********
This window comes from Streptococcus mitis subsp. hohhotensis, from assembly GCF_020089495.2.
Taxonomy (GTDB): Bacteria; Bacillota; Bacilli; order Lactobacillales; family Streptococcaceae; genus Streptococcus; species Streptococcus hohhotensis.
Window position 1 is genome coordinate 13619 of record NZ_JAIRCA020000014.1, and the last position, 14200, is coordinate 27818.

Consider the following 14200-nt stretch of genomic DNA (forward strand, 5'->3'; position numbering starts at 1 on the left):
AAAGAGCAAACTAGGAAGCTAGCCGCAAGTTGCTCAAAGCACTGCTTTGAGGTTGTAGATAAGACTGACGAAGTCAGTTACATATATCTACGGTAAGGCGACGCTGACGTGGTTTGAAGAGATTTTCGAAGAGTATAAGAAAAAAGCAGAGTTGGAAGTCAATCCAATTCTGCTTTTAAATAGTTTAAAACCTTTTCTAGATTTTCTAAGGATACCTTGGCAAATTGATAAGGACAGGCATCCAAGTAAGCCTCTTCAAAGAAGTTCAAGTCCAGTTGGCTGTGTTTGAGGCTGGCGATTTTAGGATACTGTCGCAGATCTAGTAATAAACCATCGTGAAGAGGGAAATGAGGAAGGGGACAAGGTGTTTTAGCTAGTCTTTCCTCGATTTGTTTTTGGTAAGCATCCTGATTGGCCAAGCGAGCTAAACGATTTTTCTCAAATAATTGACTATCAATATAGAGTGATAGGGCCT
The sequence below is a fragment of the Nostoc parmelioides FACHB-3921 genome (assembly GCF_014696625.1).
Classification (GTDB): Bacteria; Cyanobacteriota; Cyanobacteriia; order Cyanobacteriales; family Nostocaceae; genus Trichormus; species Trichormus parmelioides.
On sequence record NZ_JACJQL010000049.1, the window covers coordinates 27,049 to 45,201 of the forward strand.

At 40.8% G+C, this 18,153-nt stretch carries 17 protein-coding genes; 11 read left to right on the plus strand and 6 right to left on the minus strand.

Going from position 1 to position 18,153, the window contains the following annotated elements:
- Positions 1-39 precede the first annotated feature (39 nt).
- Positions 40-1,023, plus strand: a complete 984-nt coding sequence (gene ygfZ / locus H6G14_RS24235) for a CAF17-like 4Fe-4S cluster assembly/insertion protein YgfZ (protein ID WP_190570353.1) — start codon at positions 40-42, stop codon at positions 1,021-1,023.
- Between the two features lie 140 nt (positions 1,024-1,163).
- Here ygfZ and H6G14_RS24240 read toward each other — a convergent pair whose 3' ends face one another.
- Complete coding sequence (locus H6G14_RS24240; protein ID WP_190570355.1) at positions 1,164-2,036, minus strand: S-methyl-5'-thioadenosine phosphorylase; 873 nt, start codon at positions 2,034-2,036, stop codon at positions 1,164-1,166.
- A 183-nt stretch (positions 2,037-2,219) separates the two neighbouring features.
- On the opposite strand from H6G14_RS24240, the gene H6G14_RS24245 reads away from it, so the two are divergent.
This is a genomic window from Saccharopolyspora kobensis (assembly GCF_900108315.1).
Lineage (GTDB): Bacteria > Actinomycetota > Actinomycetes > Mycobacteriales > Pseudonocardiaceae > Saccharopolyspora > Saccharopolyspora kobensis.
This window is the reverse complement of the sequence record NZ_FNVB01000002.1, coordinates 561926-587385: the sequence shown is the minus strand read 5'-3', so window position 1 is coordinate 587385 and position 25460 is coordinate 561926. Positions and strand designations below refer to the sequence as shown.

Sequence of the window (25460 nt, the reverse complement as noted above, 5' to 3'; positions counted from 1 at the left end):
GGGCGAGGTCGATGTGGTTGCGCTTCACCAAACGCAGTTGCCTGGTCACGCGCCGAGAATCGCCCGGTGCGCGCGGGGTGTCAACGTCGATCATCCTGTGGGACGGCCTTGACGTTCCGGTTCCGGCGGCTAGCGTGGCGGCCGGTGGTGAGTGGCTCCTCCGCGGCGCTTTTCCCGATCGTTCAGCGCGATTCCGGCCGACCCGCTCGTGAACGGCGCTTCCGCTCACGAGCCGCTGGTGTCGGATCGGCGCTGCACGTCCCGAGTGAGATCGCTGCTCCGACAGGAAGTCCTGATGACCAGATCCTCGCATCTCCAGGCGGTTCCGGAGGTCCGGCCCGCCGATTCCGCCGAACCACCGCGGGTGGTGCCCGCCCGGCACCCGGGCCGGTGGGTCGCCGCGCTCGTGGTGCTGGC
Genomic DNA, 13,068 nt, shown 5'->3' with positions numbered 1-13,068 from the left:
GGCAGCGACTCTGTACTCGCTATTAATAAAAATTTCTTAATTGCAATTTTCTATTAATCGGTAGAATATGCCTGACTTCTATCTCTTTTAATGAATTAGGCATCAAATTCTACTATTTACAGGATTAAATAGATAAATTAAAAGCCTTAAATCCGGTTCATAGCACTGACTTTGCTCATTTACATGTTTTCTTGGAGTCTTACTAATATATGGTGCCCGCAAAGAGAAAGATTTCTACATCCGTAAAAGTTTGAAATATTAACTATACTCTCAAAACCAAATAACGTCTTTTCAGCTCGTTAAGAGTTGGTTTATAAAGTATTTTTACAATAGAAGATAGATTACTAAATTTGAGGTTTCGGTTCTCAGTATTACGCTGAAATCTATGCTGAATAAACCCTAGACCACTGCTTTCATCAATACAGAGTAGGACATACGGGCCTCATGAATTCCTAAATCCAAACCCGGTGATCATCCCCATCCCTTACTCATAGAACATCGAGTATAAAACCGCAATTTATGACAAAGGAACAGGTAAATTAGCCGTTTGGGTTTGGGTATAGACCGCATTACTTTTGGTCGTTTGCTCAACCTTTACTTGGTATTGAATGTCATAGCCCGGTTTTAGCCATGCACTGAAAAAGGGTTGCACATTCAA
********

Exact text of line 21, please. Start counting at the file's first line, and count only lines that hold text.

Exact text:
Sequence of the window (25460 nt, the reverse complement as noted above, 5' to 3'; positions counted from 1 at the left end):